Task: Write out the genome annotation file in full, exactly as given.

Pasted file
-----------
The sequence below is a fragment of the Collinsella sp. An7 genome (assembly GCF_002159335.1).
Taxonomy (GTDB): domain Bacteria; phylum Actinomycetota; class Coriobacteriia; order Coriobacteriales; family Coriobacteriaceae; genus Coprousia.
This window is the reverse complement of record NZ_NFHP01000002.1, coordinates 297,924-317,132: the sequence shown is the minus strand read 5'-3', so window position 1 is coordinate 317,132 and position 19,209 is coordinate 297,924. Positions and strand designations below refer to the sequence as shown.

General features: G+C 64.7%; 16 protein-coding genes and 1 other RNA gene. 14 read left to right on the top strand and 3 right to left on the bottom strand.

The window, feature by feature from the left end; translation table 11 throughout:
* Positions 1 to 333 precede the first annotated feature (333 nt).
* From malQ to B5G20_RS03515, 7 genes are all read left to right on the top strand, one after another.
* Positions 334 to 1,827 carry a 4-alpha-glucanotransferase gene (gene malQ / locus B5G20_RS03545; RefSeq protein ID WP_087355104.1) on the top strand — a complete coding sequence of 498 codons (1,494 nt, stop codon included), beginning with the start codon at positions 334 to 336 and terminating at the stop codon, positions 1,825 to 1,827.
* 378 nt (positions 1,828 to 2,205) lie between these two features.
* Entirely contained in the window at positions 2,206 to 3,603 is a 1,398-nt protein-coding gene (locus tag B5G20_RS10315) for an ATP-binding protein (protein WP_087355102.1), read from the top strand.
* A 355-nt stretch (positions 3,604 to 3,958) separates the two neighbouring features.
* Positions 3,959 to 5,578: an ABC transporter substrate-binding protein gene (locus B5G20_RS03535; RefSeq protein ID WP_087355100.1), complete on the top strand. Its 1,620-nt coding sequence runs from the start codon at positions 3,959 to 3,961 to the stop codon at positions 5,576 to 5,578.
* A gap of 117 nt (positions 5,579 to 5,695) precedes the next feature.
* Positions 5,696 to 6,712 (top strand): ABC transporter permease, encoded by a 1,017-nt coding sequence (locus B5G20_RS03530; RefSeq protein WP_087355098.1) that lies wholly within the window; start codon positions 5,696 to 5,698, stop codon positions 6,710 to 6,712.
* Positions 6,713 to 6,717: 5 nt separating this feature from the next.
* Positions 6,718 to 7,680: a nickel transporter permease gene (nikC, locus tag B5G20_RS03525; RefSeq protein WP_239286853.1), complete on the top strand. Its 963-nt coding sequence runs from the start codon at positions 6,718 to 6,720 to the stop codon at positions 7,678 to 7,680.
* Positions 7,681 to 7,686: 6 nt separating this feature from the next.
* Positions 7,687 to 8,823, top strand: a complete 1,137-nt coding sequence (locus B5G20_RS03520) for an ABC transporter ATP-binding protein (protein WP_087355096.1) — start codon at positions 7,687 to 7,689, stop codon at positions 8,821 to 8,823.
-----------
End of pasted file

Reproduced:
The sequence below is a fragment of the Collinsella sp. An7 genome (assembly GCF_002159335.1).
Taxonomy (GTDB): domain Bacteria; phylum Actinomycetota; class Coriobacteriia; order Coriobacteriales; family Coriobacteriaceae; genus Coprousia.
This window is the reverse complement of record NZ_NFHP01000002.1, coordinates 297,924-317,132: the sequence shown is the minus strand read 5'-3', so window position 1 is coordinate 317,132 and position 19,209 is coordinate 297,924. Positions and strand designations below refer to the sequence as shown.

General features: G+C 64.7%; 16 protein-coding genes and 1 other RNA gene. 14 read left to right on the top strand and 3 right to left on the bottom strand.

The window, feature by feature from the left end; translation table 11 throughout:
* Positions 1 to 333 precede the first annotated feature (333 nt).
* From malQ to B5G20_RS03515, 7 genes are all read left to right on the top strand, one after another.
* Positions 334 to 1,827 carry a 4-alpha-glucanotransferase gene (gene malQ / locus B5G20_RS03545; RefSeq protein ID WP_087355104.1) on the top strand — a complete coding sequence of 498 codons (1,494 nt, stop codon included), beginning with the start codon at positions 334 to 336 and terminating at the stop codon, positions 1,825 to 1,827.
* 378 nt (positions 1,828 to 2,205) lie between these two features.
* Entirely contained in the window at positions 2,206 to 3,603 is a 1,398-nt protein-coding gene (locus tag B5G20_RS10315) for an ATP-binding protein (protein WP_087355102.1), read from the top strand.
* A 355-nt stretch (positions 3,604 to 3,958) separates the two neighbouring features.
* Positions 3,959 to 5,578: an ABC transporter substrate-binding protein gene (locus B5G20_RS03535; RefSeq protein ID WP_087355100.1), complete on the top strand. Its 1,620-nt coding sequence runs from the start codon at positions 3,959 to 3,961 to the stop codon at positions 5,576 to 5,578.
* A gap of 117 nt (positions 5,579 to 5,695) precedes the next feature.
* Positions 5,696 to 6,712 (top strand): ABC transporter permease, encoded by a 1,017-nt coding sequence (locus B5G20_RS03530; RefSeq protein WP_087355098.1) that lies wholly within the window; start codon positions 5,696 to 5,698, stop codon positions 6,710 to 6,712.
* Positions 6,713 to 6,717: 5 nt separating this feature from the next.
* Positions 6,718 to 7,680: a nickel transporter permease gene (nikC, locus tag B5G20_RS03525; RefSeq protein WP_239286853.1), complete on the top strand. Its 963-nt coding sequence runs from the start codon at positions 6,718 to 6,720 to the stop codon at positions 7,678 to 7,680.
* Positions 7,681 to 7,686: 6 nt separating this feature from the next.
* Positions 7,687 to 8,823, top strand: a complete 1,137-nt coding sequence (locus B5G20_RS03520) for an ABC transporter ATP-binding protein (protein WP_087355096.1) — start codon at positions 7,687 to 7,689, stop codon at positions 8,821 to 8,823.